The Occupational Safety and Health Administration (OSHA) has finalized changes to its hazard communication regulations that modify requirements for labels and safety data sheets. 

The changes, which take effect July 19, will “allow workers and first responders to react more quickly in an emergency,” the agency says in a press release

The changes to OSHA's hazard communication standard are in line with the United Nations Globally Harmonized System of Classification and Labelling of Chemicals, and will require labels on small packaging to be more comprehensive and readable. It also makes changes to help ensure trade secrets no longer prevent workers and first responders from receiving critical hazard information on safety data sheets,” OSHA said.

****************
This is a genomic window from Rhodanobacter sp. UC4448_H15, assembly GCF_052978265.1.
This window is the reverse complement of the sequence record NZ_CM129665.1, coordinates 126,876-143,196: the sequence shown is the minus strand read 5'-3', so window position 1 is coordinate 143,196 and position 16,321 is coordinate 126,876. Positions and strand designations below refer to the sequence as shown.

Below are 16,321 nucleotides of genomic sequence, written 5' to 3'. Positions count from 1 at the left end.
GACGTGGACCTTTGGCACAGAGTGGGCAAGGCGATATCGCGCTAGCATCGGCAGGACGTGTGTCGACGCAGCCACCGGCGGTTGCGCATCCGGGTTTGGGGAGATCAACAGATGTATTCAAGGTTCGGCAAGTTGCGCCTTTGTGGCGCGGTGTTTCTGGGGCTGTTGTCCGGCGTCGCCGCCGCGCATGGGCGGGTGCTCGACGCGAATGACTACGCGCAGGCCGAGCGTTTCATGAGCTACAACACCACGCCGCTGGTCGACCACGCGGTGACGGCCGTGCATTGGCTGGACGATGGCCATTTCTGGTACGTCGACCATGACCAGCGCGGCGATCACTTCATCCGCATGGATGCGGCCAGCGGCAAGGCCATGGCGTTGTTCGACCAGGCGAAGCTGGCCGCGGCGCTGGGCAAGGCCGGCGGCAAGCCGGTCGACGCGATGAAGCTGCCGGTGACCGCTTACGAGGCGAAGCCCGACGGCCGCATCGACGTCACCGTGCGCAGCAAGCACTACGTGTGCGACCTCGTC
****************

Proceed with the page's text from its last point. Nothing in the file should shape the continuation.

Cut through the clutter! We deliver the news you need to stay informed about farm, food and rural issues. Sign up for a FREE month of Agri-Pulse here.

There also will be a “clearer hazard classification process to provide more complete and accurate hazard information on labels and safety data sheets; updated physical hazard classes to better inform users on safe handling of explosives, aerosols and chemicals under pressure; and updated precautionary statements on how to safely handle, store and dispose of hazardous chemicals,” the agency says.